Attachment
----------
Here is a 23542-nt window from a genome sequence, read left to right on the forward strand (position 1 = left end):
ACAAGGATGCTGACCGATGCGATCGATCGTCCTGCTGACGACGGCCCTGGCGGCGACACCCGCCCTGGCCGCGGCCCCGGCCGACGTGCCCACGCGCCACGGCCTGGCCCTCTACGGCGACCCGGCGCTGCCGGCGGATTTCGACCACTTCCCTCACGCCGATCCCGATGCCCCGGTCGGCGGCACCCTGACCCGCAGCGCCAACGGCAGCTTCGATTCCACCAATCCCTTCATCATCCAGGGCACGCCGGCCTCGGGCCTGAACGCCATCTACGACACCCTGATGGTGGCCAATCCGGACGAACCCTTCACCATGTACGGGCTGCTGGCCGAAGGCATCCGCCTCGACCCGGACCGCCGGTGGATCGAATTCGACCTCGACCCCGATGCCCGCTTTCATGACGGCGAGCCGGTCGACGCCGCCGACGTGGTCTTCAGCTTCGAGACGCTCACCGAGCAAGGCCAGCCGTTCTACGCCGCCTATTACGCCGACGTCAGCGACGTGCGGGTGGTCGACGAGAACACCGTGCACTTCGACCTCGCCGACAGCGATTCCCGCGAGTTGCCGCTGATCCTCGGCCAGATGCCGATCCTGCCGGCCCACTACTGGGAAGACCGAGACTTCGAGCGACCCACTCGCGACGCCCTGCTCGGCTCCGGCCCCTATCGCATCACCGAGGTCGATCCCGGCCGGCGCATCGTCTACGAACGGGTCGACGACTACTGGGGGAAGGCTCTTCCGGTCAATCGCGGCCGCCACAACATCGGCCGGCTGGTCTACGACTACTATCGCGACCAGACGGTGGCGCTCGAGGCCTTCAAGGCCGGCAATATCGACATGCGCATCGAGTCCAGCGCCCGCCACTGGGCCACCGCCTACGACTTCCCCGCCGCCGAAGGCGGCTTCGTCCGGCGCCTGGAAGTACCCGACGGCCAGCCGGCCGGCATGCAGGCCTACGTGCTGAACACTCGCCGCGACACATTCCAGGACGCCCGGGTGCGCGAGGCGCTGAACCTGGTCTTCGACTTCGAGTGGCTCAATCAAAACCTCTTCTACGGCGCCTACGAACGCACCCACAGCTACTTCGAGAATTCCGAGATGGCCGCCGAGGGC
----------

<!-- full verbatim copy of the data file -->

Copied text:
Here is a 23542-nt window from a genome sequence, read left to right on the forward strand (position 1 = left end):
ACAAGGATGCTGACCGATGCGATCGATCGTCCTGCTGACGACGGCCCTGGCGGCGACACCCGCCCTGGCCGCGGCCCCGGCCGACGTGCCCACGCGCCACGGCCTGGCCCTCTACGGCGACCCGGCGCTGCCGGCGGATTTCGACCACTTCCCTCACGCCGATCCCGATGCCCCGGTCGGCGGCACCCTGACCCGCAGCGCCAACGGCAGCTTCGATTCCACCAATCCCTTCATCATCCAGGGCACGCCGGCCTCGGGCCTGAACGCCATCTACGACACCCTGATGGTGGCCAATCCGGACGAACCCTTCACCATGTACGGGCTGCTGGCCGAAGGCATCCGCCTCGACCCGGACCGCCGGTGGATCGAATTCGACCTCGACCCCGATGCCCGCTTTCATGACGGCGAGCCGGTCGACGCCGCCGACGTGGTCTTCAGCTTCGAGACGCTCACCGAGCAAGGCCAGCCGTTCTACGCCGCCTATTACGCCGACGTCAGCGACGTGCGGGTGGTCGACGAGAACACCGTGCACTTCGACCTCGCCGACAGCGATTCCCGCGAGTTGCCGCTGATCCTCGGCCAGATGCCGATCCTGCCGGCCCACTACTGGGAAGACCGAGACTTCGAGCGACCCACTCGCGACGCCCTGCTCGGCTCCGGCCCCTATCGCATCACCGAGGTCGATCCCGGCCGGCGCATCGTCTACGAACGGGTCGACGACTACTGGGGGAAGGCTCTTCCGGTCAATCGCGGCCGCCACAACATCGGCCGGCTGGTCTACGACTACTATCGCGACCAGACGGTGGCGCTCGAGGCCTTCAAGGCCGGCAATATCGACATGCGCATCGAGTCCAGCGCCCGCCACTGGGCCACCGCCTACGACTTCCCCGCCGCCGAAGGCGGCTTCGTCCGGCGCCTGGAAGTACCCGACGGCCAGCCGGCCGGCATGCAGGCCTACGTGCTGAACACTCGCCGCGACACATTCCAGGACGCCCGGGTGCGCGAGGCGCTGAACCTGGTCTTCGACTTCGAGTGGCTCAATCAAAACCTCTTCTACGGCGCCTACGAACGCACCCACAGCTACTTCGAGAATTCCGAGATGGCCGCCGAGGGC